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Back in 2002, psychologist Daniel Kahneman won the economics Nobel Prize for showing that human beings don't have a really good intuitive grasp of risk. Basically, the decisions we make when faced with a risky proposition depend more on how the question is framed than on what the actual outcome might be.

The classic example is to tell a subject that there's going to be a disaster. Out of 600 people, she has a chance of saving 200 if she takes x risk. If she doesn't take the risk, everybody dies. Most people will take the risk in that scenario, but if you present the same situation and frame it differently—"If you take this risk, 400 people will die"—the decisions suddenly flip in the other direction. Nothing has changed about the outcome. But everything has changed in terms of how people feel about the decision they have to make. This is the kind of thing that matters a lot to economics because it helps to explain why economic behavior in the real world isn't always as rational and self-interested as it is in theory.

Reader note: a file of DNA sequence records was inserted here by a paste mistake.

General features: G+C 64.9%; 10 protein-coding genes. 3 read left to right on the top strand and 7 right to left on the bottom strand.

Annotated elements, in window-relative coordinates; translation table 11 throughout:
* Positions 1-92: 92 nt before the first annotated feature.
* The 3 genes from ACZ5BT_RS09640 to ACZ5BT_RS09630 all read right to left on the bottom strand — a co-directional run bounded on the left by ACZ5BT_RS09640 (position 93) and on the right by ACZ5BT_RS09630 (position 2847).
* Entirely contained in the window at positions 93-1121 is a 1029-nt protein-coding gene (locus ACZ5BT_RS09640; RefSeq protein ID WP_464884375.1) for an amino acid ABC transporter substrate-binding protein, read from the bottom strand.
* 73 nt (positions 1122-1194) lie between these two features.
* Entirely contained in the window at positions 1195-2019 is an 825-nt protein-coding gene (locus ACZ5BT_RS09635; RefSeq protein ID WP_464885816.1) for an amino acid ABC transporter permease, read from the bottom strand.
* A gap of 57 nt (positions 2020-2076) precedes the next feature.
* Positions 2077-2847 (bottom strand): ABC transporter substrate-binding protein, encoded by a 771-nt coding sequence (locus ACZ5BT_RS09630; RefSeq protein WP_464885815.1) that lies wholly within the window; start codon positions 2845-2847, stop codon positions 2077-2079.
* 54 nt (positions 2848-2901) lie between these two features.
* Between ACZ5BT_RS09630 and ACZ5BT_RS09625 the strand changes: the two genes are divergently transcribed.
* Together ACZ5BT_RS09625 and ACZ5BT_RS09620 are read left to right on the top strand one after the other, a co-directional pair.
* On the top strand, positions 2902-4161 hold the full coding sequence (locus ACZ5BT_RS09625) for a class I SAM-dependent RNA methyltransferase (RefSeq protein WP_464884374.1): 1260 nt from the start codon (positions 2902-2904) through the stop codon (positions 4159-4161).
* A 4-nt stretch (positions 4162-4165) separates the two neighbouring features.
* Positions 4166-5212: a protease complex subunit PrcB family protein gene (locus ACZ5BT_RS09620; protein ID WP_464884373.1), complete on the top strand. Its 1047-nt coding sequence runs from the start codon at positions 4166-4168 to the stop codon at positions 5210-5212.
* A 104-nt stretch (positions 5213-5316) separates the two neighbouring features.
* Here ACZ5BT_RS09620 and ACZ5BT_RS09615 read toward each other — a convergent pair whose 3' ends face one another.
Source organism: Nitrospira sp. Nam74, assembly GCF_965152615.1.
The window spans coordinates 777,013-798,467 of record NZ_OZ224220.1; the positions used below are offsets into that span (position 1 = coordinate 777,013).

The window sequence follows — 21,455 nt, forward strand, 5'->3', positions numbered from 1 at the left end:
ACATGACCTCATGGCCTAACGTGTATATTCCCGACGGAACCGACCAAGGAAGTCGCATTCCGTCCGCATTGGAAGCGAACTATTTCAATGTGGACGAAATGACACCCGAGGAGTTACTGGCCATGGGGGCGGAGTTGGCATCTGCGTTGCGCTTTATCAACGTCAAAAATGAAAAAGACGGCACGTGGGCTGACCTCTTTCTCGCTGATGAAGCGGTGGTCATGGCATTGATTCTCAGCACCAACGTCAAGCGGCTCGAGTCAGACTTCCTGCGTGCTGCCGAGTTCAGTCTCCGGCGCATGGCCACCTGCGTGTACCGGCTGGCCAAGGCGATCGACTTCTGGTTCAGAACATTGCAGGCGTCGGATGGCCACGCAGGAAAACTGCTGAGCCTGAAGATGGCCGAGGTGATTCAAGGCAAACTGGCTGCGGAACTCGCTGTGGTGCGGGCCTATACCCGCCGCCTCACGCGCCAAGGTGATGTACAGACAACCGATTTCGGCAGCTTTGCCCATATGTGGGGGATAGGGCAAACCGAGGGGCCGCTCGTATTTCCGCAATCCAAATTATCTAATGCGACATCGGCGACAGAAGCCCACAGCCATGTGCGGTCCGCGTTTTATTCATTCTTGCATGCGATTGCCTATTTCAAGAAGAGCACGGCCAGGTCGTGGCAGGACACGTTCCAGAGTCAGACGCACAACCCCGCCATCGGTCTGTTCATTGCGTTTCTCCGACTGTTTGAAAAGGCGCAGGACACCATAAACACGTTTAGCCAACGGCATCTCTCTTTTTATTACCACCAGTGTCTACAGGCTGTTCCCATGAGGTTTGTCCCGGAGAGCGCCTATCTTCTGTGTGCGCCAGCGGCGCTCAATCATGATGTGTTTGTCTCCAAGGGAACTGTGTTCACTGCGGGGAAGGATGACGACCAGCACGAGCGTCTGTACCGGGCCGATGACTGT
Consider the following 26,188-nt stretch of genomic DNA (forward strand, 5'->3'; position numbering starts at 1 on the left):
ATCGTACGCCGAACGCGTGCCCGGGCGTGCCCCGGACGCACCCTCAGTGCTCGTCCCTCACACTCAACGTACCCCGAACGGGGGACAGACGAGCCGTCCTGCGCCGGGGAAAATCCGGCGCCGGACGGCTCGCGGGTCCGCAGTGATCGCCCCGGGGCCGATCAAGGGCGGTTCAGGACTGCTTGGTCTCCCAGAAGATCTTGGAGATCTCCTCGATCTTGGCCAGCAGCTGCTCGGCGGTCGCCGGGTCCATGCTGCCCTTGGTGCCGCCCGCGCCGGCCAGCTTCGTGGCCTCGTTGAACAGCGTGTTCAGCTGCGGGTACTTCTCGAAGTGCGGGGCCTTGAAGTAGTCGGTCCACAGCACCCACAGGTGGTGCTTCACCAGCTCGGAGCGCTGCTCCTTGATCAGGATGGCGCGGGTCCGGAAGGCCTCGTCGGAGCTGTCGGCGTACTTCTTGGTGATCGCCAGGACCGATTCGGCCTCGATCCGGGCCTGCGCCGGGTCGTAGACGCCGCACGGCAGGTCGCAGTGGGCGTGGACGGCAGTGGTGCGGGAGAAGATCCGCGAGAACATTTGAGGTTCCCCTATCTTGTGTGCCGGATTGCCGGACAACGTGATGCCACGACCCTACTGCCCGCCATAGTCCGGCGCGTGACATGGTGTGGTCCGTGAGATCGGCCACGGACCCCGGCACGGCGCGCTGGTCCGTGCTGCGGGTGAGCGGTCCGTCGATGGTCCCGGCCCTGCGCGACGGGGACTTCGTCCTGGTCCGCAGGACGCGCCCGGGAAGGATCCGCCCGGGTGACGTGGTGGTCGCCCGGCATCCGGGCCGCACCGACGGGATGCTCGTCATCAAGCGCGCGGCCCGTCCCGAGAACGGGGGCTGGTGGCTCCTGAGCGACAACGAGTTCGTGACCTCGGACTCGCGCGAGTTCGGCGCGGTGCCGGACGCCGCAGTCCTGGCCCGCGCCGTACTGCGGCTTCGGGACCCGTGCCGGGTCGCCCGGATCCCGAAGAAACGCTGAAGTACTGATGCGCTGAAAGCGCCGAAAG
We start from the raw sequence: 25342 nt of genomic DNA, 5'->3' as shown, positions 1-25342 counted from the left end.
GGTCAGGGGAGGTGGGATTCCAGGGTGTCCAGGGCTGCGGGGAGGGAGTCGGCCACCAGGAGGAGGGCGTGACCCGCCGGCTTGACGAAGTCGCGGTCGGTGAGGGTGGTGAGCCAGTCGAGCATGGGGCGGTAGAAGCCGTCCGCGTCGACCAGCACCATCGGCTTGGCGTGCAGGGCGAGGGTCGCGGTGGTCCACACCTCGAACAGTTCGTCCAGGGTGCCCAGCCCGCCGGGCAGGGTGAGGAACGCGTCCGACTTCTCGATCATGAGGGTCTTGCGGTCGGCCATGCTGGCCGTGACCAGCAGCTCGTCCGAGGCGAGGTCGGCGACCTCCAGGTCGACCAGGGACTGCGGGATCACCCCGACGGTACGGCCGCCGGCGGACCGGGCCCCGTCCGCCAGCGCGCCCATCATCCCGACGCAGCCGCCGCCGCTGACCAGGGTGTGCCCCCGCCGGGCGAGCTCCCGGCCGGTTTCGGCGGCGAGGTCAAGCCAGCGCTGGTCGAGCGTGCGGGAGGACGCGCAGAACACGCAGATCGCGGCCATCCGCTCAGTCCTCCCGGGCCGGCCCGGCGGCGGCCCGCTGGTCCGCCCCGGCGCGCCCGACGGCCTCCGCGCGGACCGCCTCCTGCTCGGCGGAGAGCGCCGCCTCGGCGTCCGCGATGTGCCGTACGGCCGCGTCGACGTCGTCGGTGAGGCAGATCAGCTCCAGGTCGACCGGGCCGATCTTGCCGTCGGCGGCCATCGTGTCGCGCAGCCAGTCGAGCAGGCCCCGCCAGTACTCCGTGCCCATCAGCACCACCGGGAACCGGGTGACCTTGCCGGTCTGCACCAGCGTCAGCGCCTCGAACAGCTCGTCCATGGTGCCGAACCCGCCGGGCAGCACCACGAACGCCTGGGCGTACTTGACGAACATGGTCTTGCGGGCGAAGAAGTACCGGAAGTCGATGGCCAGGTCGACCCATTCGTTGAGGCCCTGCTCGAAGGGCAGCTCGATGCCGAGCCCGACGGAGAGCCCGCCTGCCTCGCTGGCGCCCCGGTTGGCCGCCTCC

There's a new study out in the journal Psychological Science that might add another layer of complexity to Kahneman's research. If you're thinking and talking in your native language, you're likely to respond to a risky situation pretty much exactly as in the classic example. But, these researchers found that if you're thinking and talking about the situation in a second language, things change. At Wired, Brandon Keim explains: